Lee, Pressley, Warren, Bass, Kelly Re-Introduce Bicameral Bill to Mandate Federal Government Collect and Report Coronavirus Demographic Data -- Including Race and Ethnicity
Robust Data Collection on COVID Disparities Will Help Direct Resources to Hardest Hit Communities
WASHINGTON, D.C. – Congresswoman Barbara Lee (CA-13), along with Congresswomen Ayanna Pressley (MA-07), Karen Bass (CA-37), Robin Kelly (IL-13), and Senator Elizabeth Warren (D-MA), today led their colleagues in reintroducing the bicameral Equitable Data Collection and Disclosure on COVID-19 Act. The bill would require the Department of Health and Human Services (HHS) to collect and report racial and other demographic data on COVID-19 testing, treatment, vaccination, and fatality rates and use all available surveillance systems to post daily updates on the CDC website showing data disaggregated by race, ethnicity, sex, age, socioeconomic status, disability status, county, and other demographic information.
“There is no disputing that this pandemic has disproportionately impacted Black, Brown and communities of color, and systemic racism in our public health system is to blame,” said Rep. Lee. “We have been consistently fighting for targeted data collection to understand, address, and invest in providing life-saving resources to the communities hit the hardest. Especially during the vaccine distribution process, it’s more important now than ever to address racial health disparities. I’m proud to be working with Representatives Pressley, Kelly, and Bass, along with Senator Warren, to collect and publish demographic data so crucial to helping communities of color survive this pandemic.”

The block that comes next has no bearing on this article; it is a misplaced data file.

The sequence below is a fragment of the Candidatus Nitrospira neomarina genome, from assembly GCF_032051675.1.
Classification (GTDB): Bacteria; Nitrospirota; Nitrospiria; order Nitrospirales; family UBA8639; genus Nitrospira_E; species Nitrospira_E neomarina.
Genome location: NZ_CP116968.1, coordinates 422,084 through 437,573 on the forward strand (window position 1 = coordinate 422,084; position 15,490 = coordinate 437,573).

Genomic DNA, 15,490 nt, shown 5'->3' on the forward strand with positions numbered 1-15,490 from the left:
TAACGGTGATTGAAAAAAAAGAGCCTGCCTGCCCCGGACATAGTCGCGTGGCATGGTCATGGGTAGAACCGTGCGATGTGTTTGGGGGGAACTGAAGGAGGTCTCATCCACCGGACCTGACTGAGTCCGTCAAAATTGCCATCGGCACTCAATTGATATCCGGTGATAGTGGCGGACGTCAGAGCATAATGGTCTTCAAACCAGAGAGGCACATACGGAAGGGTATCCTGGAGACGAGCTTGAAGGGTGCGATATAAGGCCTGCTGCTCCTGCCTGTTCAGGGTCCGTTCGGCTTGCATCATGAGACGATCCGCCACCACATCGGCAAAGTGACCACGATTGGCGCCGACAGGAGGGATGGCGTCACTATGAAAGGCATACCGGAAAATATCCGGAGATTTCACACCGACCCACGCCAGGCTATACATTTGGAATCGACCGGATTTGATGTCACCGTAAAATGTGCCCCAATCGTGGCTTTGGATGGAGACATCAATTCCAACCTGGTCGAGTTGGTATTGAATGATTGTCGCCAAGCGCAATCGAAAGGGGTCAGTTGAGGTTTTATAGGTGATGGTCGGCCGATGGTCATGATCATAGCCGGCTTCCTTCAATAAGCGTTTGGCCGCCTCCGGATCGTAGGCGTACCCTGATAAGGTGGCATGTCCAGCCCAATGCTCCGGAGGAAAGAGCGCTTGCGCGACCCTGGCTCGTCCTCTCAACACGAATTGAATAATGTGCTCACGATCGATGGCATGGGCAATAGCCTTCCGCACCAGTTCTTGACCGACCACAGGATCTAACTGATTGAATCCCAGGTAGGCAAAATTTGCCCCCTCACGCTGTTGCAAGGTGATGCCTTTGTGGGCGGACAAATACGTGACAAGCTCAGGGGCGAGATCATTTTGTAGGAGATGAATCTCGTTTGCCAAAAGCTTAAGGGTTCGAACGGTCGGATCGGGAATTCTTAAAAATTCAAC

“From the onset of the pandemic, we've been calling for robust data collection and disclosure on racial disparities in COVID-19 to ensure we marshal life-saving support and resources to the communities most impacted,” said Congresswoman Pressley. “That which gets measured gets done, and with disparities in vaccine access emerging in Black, Latinx and Indigenous communities in Massachusetts and nationwide, it is essential that we collect and publish anonymized demographic data on vaccine recipients. We must prioritize equity in our vaccination efforts, and passing our bill to mandate this data collection is critical to that effort.”
"We are facing a crisis unlike anything in our lifetimes -- and it is hitting communities of color, people with disabilities, low-income communities, and Indian Country especially hard," said Senator Warren. "Because of government-sponsored discrimination and systemic racism, communities of color are on the frontlines of this pandemic. To effectively slow the spread of the virus and ensure our response is robust and equitable, we need comprehensive national data on who is getting infected, who is getting treatment, and who is dying. That is how we can truly contain COVID-19 and save lives."
“The coronavirus is disproportionately killing Black people,” said Rep. Bass. “This pandemic has exposed the deficiencies and inequalities of our healthcare system that Black communities know all too well, and have experienced for generations. As vaccines become available, now is the time for our nation’s leaders to use race-based data to finally address these disparities and save Black lives. The Equitable Data Collection and Disclosure on COVID-19 Act will put us one step closer to providing practical solutions to closing the inequalities in the healthcare system, which includes robust funding and resources to the hardest-hit communities.”